This Map Shows How Outdoorsy Your State Is
In most big cities, the closest you get to the great outdoors is taking a stroll through a public park, only to encounter local wildlife like squirrels, homeless people, and more squirrels. For some people, this is enough. For the rest of us, though, a wealth of natural resources and activities await in the vastness of America's plentiful backcountry -- boozy river tubing, for instance.
The fact that not all states offer the same level of rural engagement is undeniable, which is why the folks behind Retale decided to rank the fifty nifty by their "outdoorsiness." They took a variety of factors into account, from the number of national parks in each state to their total miles of national recreation trails, and while each of these categories yielded their own specific ranking, Retale simplified things by combining them all into one unified ranking for the ages. The infographic below says it all:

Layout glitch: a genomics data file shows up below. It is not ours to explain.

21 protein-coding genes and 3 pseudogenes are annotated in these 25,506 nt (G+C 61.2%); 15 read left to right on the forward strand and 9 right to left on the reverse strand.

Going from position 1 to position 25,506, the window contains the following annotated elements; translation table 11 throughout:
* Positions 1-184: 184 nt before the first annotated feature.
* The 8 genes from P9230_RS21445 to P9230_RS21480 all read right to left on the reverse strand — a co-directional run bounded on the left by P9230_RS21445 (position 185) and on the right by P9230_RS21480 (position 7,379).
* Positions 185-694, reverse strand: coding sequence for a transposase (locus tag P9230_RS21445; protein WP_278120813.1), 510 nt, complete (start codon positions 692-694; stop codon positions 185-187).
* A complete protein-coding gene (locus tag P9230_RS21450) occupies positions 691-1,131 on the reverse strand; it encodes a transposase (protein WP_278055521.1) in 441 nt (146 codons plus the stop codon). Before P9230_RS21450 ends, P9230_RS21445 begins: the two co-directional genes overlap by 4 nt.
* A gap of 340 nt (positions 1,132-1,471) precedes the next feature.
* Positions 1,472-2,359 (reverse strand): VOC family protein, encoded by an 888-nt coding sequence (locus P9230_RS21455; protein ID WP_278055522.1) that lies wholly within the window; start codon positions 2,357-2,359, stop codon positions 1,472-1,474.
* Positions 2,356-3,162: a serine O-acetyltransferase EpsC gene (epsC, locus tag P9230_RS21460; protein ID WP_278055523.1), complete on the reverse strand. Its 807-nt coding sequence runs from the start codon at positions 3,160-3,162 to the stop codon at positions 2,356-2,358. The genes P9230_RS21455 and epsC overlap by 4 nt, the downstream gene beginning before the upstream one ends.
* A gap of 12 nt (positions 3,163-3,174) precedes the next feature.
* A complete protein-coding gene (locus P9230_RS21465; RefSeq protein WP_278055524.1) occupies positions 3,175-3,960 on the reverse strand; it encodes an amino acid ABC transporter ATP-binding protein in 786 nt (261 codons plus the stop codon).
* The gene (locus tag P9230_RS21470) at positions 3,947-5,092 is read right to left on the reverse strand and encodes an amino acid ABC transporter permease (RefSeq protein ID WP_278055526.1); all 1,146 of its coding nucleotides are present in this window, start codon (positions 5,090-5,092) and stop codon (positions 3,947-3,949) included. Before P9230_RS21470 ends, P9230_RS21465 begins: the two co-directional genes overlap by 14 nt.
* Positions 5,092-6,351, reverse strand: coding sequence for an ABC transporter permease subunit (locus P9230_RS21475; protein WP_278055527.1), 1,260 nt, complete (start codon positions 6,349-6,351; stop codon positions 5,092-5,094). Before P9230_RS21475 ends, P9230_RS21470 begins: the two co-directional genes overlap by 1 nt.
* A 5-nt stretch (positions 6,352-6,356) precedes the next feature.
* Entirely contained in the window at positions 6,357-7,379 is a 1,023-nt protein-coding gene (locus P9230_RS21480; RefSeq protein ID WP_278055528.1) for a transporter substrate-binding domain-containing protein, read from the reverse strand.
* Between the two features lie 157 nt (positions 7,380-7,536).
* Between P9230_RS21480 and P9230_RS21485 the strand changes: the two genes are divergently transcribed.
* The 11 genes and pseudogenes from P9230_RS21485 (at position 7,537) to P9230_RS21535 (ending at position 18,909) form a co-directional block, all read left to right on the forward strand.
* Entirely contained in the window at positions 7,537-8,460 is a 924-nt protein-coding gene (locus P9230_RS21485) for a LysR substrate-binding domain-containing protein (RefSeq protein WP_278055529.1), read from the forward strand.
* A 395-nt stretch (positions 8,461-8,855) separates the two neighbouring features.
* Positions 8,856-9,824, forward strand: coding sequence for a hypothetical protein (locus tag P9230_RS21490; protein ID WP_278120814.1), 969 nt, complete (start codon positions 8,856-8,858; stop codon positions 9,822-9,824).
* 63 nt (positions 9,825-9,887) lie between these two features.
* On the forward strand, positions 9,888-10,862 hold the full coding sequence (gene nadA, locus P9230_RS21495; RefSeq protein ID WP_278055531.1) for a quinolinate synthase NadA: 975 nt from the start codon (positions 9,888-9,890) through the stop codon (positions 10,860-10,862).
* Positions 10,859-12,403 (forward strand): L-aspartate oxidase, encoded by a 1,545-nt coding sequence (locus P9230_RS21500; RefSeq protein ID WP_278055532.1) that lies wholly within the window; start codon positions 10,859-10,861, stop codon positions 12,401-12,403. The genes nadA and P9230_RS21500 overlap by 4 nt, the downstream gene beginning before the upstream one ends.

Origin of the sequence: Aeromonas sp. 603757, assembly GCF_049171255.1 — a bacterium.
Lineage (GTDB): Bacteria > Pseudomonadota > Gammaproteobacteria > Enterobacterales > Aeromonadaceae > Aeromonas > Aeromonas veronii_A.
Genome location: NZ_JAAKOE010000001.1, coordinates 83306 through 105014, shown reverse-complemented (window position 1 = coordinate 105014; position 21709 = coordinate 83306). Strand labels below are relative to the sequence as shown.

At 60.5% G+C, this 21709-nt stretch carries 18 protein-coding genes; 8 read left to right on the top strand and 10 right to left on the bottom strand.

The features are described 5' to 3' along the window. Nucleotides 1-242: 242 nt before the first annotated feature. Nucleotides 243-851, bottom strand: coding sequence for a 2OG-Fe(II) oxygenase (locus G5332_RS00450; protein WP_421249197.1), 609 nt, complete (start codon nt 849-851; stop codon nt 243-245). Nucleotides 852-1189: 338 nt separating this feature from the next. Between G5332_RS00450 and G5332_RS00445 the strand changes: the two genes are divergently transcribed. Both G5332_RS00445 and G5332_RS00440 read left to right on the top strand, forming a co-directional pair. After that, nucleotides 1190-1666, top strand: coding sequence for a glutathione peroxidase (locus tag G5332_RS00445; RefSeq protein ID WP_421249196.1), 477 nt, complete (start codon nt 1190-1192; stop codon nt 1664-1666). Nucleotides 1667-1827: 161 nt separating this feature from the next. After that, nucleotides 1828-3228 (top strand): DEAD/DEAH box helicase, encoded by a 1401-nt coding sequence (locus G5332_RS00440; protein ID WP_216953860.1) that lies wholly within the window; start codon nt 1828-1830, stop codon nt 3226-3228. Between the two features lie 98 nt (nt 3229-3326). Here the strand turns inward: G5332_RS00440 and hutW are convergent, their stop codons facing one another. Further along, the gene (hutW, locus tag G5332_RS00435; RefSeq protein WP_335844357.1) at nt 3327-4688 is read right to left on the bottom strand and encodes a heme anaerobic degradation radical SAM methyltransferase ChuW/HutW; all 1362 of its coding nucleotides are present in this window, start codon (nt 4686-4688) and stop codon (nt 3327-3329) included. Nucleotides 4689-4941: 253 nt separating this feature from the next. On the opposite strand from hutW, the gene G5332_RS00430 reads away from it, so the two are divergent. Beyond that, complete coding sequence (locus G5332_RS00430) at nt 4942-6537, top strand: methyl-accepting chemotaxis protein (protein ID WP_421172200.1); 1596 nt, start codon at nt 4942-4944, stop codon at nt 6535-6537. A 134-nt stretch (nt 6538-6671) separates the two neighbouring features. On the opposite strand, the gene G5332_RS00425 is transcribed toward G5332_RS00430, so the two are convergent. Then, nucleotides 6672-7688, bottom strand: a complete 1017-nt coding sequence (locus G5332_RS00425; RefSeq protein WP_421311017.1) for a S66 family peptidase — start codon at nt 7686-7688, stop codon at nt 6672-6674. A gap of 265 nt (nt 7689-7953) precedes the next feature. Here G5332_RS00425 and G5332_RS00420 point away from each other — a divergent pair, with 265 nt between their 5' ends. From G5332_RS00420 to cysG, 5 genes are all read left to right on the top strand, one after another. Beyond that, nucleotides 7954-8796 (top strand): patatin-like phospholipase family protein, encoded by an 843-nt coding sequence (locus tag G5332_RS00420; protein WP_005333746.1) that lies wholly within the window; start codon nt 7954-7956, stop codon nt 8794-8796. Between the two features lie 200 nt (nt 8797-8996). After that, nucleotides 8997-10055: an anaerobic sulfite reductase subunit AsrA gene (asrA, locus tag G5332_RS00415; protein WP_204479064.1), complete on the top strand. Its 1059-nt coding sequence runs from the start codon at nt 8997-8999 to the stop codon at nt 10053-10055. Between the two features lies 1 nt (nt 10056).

California took the no. 1 spot, thanks to its unparalleled number of rock climbing locations (14,764) and campgrounds (663) -- it's no wonder Californians exercise the most in the country. New York's 1,288mi of recreation trails and 26 national parks landed it in second place, meanwhile, with Pennsylvania's 2,466 rock climbing locations nipping at its heels in third place.
Oh, and the least outdoorsy state? That honor goes to Delaware, with only 22mi of recreation trails and no national parks at all. Yes, it's the second-smallest state after Rhode Island (which fared slightly better in 49th place), so maybe it's not a very fair comparison. North Dakota, meanwhile has no excuse: it landed in 48th place, proving once again that there's really no reason to ever go to North Dakota.
Gianni Jaccoma is a staff writer for Thrillist, and if there's a spiderweb anywhere in the woods, he's guaranteed to walk through it. Follow his screams on Twitter @gjaccoma, and send your news tips to firstname.lastname@example.org